(Janerik Henriksson/Getty Images)

Elizabeth Blackburn’s curiosity about telomeres — little pieces of DNA that cap the ends of chromosomes — opened new research possibilities into growth, aging and disease. For her work, the UCSF biologist shared the 2009 Nobel Prize in Physiology or Medicine. She joins us in the studio as part of our “First Person” series spotlighting local leaders, innovators and other notable characters.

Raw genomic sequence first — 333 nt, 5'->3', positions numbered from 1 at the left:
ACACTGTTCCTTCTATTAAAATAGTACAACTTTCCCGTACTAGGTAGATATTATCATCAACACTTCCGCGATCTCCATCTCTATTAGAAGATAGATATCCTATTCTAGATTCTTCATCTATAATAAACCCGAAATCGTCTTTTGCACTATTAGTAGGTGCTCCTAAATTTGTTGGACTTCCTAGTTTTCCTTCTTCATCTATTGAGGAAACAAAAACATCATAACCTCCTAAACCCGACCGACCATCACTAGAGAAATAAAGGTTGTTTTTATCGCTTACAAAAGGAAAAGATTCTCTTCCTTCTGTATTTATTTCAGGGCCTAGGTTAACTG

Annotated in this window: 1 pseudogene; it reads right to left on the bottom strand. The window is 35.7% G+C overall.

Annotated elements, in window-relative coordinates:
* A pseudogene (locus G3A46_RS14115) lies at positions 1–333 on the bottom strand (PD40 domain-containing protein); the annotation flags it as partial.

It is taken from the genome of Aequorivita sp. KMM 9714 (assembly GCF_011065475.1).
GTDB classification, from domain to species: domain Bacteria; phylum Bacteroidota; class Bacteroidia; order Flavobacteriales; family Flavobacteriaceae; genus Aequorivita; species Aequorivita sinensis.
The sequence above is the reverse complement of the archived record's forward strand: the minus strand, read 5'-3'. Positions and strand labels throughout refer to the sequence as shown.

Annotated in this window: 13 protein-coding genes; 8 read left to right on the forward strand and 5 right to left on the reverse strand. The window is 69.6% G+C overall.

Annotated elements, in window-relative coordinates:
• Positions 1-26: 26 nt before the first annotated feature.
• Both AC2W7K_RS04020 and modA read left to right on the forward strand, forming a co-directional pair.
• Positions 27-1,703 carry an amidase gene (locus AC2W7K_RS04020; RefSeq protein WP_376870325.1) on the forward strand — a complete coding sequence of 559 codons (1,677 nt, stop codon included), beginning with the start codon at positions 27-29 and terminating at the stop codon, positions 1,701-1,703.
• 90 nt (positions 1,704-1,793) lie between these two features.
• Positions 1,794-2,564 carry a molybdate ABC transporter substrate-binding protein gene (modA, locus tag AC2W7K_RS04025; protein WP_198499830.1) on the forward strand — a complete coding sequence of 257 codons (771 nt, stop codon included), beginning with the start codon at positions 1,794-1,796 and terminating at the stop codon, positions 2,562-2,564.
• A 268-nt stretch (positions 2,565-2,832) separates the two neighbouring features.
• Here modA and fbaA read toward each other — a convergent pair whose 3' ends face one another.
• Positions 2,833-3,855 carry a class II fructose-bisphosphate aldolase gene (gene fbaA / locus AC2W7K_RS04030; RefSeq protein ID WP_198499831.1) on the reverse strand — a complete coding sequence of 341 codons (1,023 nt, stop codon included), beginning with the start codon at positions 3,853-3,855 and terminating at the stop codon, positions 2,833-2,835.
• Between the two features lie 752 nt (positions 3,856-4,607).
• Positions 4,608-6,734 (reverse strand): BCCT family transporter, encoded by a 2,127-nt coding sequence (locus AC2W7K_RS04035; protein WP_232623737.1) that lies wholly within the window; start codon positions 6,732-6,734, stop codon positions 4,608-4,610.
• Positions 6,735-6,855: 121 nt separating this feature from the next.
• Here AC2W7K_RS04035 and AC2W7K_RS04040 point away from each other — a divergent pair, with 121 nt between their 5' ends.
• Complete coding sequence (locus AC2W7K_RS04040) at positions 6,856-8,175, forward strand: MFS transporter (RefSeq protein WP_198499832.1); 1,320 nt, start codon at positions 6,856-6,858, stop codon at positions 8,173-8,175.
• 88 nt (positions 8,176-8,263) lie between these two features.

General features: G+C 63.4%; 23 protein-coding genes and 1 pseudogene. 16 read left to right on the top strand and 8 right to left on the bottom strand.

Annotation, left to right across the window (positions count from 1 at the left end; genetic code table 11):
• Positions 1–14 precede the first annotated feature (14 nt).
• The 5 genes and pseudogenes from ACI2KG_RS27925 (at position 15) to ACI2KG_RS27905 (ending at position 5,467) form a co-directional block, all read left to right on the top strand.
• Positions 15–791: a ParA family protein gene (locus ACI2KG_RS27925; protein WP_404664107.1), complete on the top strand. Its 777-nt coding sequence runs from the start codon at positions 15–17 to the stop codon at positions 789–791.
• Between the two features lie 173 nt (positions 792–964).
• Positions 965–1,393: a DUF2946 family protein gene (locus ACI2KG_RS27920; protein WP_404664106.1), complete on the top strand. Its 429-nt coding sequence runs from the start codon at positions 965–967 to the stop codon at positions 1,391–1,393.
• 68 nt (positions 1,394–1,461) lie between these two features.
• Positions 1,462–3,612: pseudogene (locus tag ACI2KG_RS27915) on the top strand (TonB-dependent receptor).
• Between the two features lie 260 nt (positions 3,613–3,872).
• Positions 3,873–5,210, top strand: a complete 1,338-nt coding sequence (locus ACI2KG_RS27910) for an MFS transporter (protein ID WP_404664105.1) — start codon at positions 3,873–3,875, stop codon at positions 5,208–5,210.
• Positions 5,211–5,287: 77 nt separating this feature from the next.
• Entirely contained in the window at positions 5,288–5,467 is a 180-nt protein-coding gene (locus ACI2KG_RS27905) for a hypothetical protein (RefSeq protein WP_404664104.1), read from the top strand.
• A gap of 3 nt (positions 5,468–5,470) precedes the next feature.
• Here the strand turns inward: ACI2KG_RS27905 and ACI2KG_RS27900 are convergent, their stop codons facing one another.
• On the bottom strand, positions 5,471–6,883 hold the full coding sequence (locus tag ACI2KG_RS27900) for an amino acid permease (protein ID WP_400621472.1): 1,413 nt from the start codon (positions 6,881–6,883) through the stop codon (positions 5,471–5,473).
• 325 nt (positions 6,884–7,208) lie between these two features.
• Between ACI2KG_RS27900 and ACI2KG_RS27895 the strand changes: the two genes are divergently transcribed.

Guests:
Elizabeth Blackburn, Morris Herztein professor of biology and physiology in the Department of Biochemistry and Biophysics at University of California, San Francisco

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